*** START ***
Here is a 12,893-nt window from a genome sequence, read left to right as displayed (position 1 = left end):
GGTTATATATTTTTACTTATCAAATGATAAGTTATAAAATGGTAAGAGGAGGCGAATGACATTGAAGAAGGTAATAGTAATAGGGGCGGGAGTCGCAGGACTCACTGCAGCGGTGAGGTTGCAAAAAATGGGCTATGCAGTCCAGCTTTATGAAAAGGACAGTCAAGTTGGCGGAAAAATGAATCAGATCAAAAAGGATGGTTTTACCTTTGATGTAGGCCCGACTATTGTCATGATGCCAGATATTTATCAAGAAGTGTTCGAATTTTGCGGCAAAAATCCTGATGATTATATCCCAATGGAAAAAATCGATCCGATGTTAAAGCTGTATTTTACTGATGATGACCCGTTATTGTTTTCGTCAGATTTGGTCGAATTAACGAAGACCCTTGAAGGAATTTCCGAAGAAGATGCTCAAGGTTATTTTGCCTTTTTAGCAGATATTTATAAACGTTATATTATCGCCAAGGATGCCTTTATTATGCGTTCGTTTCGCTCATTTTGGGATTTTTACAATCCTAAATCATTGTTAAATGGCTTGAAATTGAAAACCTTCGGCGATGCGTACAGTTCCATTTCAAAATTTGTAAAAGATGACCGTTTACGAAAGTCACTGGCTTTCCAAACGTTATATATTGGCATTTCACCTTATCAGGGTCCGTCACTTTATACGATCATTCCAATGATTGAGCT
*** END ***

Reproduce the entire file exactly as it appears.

Here is a 12,893-nt window from a genome sequence, read left to right as displayed (position 1 = left end):
GGTTATATATTTTTACTTATCAAATGATAAGTTATAAAATGGTAAGAGGAGGCGAATGACATTGAAGAAGGTAATAGTAATAGGGGCGGGAGTCGCAGGACTCACTGCAGCGGTGAGGTTGCAAAAAATGGGCTATGCAGTCCAGCTTTATGAAAAGGACAGTCAAGTTGGCGGAAAAATGAATCAGATCAAAAAGGATGGTTTTACCTTTGATGTAGGCCCGACTATTGTCATGATGCCAGATATTTATCAAGAAGTGTTCGAATTTTGCGGCAAAAATCCTGATGATTATATCCCAATGGAAAAAATCGATCCGATGTTAAAGCTGTATTTTACTGATGATGACCCGTTATTGTTTTCGTCAGATTTGGTCGAATTAACGAAGACCCTTGAAGGAATTTCCGAAGAAGATGCTCAAGGTTATTTTGCCTTTTTAGCAGATATTTATAAACGTTATATTATCGCCAAGGATGCCTTTATTATGCGTTCGTTTCGCTCATTTTGGGATTTTTACAATCCTAAATCATTGTTAAATGGCTTGAAATTGAAAACCTTCGGCGATGCGTACAGTTCCATTTCAAAATTTGTAAAAGATGACCGTTTACGAAAGTCACTGGCTTTCCAAACGTTATATATTGGCATTTCACCTTATCAGGGTCCGTCACTTTATACGATCATTCCAATGATTGAGCT